Sunday, September 5, 2010

Ventrilo behind a firewall

For some reason I don't think there has been a single person that has set up Vent behind a firewall, either that or they just haven't decided to write about it on any of the forums that I looked at.

Essentially Vent just needs to have outbound access to the server on the port you/your friends have the vent server listening on. Put this rule in your firewall and you will be granted with the message "the server is available, press connect" and/or "synchronizing". This is where I got stuck because according to the people at vent this is the only thing you need to do - anyway - I started monitoring all of my blocked connections and found out you also have to allow port 6100 outbound - this is evidently how vent connects to everyone else you're chatting with and syncs things up.

  1. allow outbound access to the vent server on the port it's listening on
  2. allow outbound access on port 6100
  3. profit
WP out.

Saturday, April 24, 2010

The Skinny on LastPass

One of the people that I do odd-jobs and random tech consulting/work for asked me a question about Lastpass and I figured that I should post it up here for everyone to see.

The security added on by lastpass essentially falls into the area of user awareness/best practices. Security is provided on the basis that it is easier for a user to remember one password that meets recommended requirements (more than 14 characters including uppercase, lowercase, symbols and special characters) than for the users to manage a number of passwords for a number of services that meet these needs for complexity.

This will mostly serve to protect you from persons wishing to gain access to your accounts through what is commonly referred to as 'bruteforcing' you may already be familiar with it, but it essentially when someone either uses a dictionary/wordlist attack or a pure bruteforce to access your account(s). These people would have found your login name or username somewhere else on the internet and are trying remotely to gain access to your accounts.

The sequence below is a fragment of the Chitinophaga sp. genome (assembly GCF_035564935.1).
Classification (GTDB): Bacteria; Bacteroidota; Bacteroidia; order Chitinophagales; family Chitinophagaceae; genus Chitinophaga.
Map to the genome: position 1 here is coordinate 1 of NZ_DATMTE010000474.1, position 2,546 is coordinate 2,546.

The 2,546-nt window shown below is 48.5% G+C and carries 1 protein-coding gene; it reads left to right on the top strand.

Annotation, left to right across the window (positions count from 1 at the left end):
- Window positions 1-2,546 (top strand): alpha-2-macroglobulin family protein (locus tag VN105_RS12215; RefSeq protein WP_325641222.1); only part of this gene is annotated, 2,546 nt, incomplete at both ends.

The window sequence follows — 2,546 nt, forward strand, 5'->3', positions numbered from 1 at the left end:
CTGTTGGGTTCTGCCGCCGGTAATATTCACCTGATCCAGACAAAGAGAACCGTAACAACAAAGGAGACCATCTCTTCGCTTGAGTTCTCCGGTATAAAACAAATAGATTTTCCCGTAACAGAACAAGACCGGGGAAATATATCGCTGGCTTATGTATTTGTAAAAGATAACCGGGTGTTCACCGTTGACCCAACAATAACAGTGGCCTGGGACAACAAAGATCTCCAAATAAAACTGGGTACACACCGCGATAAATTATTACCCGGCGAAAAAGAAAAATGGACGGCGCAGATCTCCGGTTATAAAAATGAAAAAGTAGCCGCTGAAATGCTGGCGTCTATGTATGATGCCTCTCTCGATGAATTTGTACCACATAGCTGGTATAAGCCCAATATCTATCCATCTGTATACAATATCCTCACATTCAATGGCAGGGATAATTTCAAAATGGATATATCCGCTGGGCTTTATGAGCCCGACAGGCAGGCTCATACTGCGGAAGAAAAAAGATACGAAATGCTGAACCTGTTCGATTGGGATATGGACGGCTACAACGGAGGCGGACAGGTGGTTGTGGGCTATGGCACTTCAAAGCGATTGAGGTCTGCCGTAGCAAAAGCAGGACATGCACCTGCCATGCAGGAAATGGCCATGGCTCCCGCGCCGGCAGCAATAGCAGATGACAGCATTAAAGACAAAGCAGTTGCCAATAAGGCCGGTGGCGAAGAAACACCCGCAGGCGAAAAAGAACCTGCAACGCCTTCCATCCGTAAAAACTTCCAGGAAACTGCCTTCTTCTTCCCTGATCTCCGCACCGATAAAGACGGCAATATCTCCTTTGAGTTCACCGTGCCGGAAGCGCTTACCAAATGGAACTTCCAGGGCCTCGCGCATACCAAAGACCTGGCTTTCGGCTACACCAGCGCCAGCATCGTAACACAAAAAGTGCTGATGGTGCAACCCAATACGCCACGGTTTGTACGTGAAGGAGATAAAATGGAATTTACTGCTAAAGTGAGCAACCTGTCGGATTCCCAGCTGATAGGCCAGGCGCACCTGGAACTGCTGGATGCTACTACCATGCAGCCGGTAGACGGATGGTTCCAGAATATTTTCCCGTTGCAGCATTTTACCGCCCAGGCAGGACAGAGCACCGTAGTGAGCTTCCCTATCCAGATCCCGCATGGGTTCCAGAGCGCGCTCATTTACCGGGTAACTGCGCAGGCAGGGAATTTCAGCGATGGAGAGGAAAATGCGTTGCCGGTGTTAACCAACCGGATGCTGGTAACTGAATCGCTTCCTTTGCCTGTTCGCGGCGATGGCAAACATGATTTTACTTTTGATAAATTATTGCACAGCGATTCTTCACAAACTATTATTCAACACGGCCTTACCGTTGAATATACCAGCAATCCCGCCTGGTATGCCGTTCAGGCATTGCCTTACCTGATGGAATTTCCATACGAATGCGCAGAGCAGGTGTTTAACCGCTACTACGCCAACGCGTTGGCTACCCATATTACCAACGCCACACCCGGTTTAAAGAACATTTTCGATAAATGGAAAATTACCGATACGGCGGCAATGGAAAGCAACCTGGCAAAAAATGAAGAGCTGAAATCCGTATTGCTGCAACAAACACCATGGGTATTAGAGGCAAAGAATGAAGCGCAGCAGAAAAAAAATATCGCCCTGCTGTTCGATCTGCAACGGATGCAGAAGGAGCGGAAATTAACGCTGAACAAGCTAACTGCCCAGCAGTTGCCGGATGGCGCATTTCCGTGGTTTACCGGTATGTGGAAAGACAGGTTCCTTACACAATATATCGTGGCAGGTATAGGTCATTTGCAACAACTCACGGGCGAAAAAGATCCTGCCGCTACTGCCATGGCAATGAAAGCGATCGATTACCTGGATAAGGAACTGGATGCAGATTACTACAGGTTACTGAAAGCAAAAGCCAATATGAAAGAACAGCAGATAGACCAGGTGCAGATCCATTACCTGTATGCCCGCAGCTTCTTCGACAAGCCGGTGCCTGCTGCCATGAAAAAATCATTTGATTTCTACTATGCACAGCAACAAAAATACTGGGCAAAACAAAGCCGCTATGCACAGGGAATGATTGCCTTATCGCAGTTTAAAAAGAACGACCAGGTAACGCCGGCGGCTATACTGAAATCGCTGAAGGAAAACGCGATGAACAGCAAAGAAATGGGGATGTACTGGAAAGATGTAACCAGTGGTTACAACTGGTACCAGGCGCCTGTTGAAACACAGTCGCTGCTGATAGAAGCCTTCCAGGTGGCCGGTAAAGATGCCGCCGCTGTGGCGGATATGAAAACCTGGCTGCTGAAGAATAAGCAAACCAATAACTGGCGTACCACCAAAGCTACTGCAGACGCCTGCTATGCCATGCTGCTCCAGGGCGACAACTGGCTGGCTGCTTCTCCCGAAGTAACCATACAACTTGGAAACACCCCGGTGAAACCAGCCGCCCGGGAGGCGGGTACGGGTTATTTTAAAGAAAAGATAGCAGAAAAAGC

Users that are already on your box can either MITM (Man in the Middle) your browser, install a keylogger or datamine your box to obtain your LastPass password, so in the case of malware (like the Zeus Bot Agent) or a virus on your computer, LastPass will gain you absolutely nothing. Once your computer is compromised it's game over.

My personal advice is to write down your passwords on a piece of paper that you keep on your person or to put all of your passwords into an encypted file or drive.

Once again, security is not nearly as complicated as most people think, follow these best practices to help protect your passwords, accounts and digitally stored personal data:

1. Use strong passwords EVERYWHERE (you can check your password strength here: )
2. Do not have a "passwords.txt" or "secret" file that can be easily accessed on your computer.
3. Keep your antivirus software up to date (both the software AND the signatures)
4. Harden your browser and don't visit sites you don't trust (install noscript, adblock plus, etc and don't allow scripts to run for advertisement sites or other untrusted sites)
5. Don't allow 3rd party cookies (unless you use gmail, in which case you'll have to allow 3rd party cookies from *

As a parting comment, I have heard of numerous penetration tests that have involved lastpass, and in every case the tester was able to gain control of the workstation and get all of the passwords.

The moral of the story is focus on securing your workstation and following security best practices.

Monday, April 19, 2010

Installing Dradis with MYSQL on Ubuntu 9.10 (and up)

So honestly I just wanted to write this down somewhere in case I should ever find myself wondering how to do this again. The whole installation process was a pain in the arse, mostly because of stupidity - my advice is that if you're the only one using it, install dradis with the default (sqlite).

If you need more than 10 people to access it at one time however, you're going to want to install it with mysql which means following these instructions.

1. setup and install a LAMP (don't forget to write down your mysql root password)
$ sudo tasksel install lamp-server

2. install additional dependencies for dradis
$ sudo apt-get install ruby1.9.1-dev
$ sudo apt-get install ruby irb rdoc libopenssl-ruby
$ sudo apt-get install libmysqlclient16-dev

3. ruby on rails/rake config
$ sudo gem install rake rubygems mysql

4. grab a copy of dradis:
$ wget

4. make sure your dradis database config (/dradis-2.5/server/config/database.yml) looks like this:

adapter: mysql
encoding: utf8
database: dradis
pool: 5
username: root
password: yourmagicalrootpassword
socket: /var/run/mysqld/mysqld.sock

5. create the dradis database in MYSQL:
$ mysql --user=USER --password=PASS
mysql> create database dradis;

6. go to the proper directory and populate the dradis DB and start the server:
$ cd /dradis/server
$ rake dradis:reset
$ ruby ./dradis/server/script/server -b

You should now be able to browse you dradis install at https://localhost:3004

Hope this helps/works for you.

Thursday, April 8, 2010

A little more about me...

Well it's been quite a while since I started this to basically serve as a repository for those crazy thoughts, ruminations and solutions to peculiar computer issues that nobody seems to have easy answers for.

One of my buddies posted a bunch of stuff online and I guess some of the stuff that I do for consulting these days should end up somewhere in the public domain - so here goes...stay tuned for a few updates here and there :-)